Organizations, including our own, are full of ambitious people. Ambitious workers tend to be motivated by external rewards and recognition. They figure out the performance metrics needed to achieve the next level or reward and work toward those metrics. Often, they focus more on the metric itself or on enhancing a resume in order to get to the next opportunity than on deriving pleasure or satisfaction from the actual work. Because of this orientation toward maintaining the status quo, ambitious workers are less likely to challenge an organization’s goals, practices, and policies; as a result, they are less likely to identify new possibilities for how things might be done or to see new opportunities for the organization in response to emerging trends or disruptions. Note, this tendency to not challenge the status quo is most relevant to individuals in a mid- to large-sized company or institution. Entrepreneurs are likely to pursue disruptive activity and challenge the status quo regardless of whether they are passionate or simply ambitious. An ambitious entrepreneur, though, is driven by extrinsic rewards—the desire to make money or build a reputation or accumulate status—rather than out of a desire to challenge themselves to achieve more of their potential and thereby grow in new directions.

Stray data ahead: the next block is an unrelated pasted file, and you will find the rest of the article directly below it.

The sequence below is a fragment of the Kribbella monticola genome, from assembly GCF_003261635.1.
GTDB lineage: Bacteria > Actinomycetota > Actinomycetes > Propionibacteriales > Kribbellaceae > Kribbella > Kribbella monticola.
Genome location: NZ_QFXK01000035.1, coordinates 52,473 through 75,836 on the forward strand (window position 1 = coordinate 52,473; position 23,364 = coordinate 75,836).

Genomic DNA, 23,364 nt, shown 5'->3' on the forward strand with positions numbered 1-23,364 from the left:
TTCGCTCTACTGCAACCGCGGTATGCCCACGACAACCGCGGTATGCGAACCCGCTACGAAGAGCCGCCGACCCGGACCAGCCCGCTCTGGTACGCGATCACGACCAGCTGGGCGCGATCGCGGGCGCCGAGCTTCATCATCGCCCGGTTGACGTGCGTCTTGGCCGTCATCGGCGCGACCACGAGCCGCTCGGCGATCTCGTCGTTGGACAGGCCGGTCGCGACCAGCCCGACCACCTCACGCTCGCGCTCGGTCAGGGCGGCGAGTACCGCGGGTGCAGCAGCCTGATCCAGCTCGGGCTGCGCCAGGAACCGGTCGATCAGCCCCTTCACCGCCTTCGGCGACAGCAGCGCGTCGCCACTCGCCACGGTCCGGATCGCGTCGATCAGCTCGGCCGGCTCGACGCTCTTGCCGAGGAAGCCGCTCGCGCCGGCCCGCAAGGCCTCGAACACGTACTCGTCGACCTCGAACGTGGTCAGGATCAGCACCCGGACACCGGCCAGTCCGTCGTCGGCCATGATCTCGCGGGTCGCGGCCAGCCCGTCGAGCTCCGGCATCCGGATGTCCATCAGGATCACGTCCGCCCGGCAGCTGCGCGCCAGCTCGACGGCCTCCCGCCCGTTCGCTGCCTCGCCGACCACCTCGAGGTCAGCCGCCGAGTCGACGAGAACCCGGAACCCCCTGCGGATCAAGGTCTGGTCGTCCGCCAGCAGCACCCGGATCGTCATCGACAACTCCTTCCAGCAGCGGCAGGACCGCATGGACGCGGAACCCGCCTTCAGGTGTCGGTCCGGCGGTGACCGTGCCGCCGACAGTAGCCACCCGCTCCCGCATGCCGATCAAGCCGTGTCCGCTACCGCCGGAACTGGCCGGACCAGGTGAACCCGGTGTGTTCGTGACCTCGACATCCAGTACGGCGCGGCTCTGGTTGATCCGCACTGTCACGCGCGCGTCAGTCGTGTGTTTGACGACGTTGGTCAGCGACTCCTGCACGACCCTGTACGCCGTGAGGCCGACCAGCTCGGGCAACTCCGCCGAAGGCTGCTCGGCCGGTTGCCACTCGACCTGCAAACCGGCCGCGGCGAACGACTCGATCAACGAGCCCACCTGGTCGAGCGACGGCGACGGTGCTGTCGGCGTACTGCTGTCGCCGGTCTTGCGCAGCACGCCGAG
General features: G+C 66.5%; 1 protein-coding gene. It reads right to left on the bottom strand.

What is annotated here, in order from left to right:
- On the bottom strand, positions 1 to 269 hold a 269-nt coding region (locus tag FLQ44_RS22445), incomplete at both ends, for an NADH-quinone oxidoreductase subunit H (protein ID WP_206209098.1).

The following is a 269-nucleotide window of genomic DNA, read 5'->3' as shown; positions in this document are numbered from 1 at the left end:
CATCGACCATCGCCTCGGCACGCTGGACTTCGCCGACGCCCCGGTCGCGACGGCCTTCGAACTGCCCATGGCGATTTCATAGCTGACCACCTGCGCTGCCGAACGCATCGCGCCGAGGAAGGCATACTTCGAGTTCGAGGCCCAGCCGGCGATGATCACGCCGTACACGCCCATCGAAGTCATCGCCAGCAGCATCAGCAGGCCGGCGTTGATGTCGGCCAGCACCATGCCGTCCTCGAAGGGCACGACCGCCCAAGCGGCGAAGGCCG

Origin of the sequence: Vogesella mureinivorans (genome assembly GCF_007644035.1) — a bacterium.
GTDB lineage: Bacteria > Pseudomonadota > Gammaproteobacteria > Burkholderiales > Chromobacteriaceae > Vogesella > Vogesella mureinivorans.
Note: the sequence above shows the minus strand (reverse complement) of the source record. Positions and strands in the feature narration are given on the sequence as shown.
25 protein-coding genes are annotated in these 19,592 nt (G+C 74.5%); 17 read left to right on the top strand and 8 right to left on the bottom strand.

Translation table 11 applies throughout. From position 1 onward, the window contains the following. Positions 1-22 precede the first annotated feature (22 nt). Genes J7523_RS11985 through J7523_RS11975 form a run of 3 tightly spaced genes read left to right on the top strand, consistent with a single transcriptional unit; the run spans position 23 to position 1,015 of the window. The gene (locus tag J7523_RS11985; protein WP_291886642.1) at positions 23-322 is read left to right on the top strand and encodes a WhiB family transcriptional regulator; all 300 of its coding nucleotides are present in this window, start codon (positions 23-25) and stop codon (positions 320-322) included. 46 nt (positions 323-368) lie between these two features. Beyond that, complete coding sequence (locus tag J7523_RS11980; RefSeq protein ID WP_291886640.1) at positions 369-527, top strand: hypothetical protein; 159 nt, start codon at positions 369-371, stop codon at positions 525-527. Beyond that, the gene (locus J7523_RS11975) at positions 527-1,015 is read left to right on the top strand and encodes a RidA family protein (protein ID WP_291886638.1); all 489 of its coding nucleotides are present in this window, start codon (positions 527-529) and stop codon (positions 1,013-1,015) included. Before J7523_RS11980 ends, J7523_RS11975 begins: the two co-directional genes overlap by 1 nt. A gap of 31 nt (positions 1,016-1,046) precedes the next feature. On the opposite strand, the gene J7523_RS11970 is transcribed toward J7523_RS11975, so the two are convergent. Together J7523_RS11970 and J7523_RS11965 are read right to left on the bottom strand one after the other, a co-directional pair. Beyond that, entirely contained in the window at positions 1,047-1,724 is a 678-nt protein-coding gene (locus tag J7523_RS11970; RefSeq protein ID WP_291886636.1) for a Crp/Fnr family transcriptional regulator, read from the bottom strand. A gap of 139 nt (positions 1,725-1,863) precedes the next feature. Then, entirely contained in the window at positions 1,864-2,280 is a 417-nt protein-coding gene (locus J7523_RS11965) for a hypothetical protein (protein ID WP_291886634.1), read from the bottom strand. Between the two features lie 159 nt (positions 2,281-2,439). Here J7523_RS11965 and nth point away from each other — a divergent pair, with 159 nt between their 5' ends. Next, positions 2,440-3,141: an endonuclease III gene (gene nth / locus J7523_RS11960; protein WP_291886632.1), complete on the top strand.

Passionate workers, on the other hand, are internally motivated through their desire to quest, connect, and make an impact. They focus on their own learning and achieving more of their potential rather than on preset metrics or external rewards. As a result, passionate workers often challenge conventions and offer new perspectives, and they are more likely to be able to step back and reframe the organization’s approach to a specific task or to the entire market. They take on new challenges that may not advance (or may even be detrimental to) their careers, and as a result, pull their teams along with them to new levels of performance and to attempt promising, though possibly risky, ventures.
Passionate workers are also more likely to build trust-based relationships because they are willing to express vulnerability in terms of sharing what they don’t know but really excites them. Ambitious workers who are focused on carefully crafting a personal brand based on major accomplishments and strengths don’t want to reveal any weaknesses or lack of knowledge and will tend to build transactional, reciprocal relationships as a result.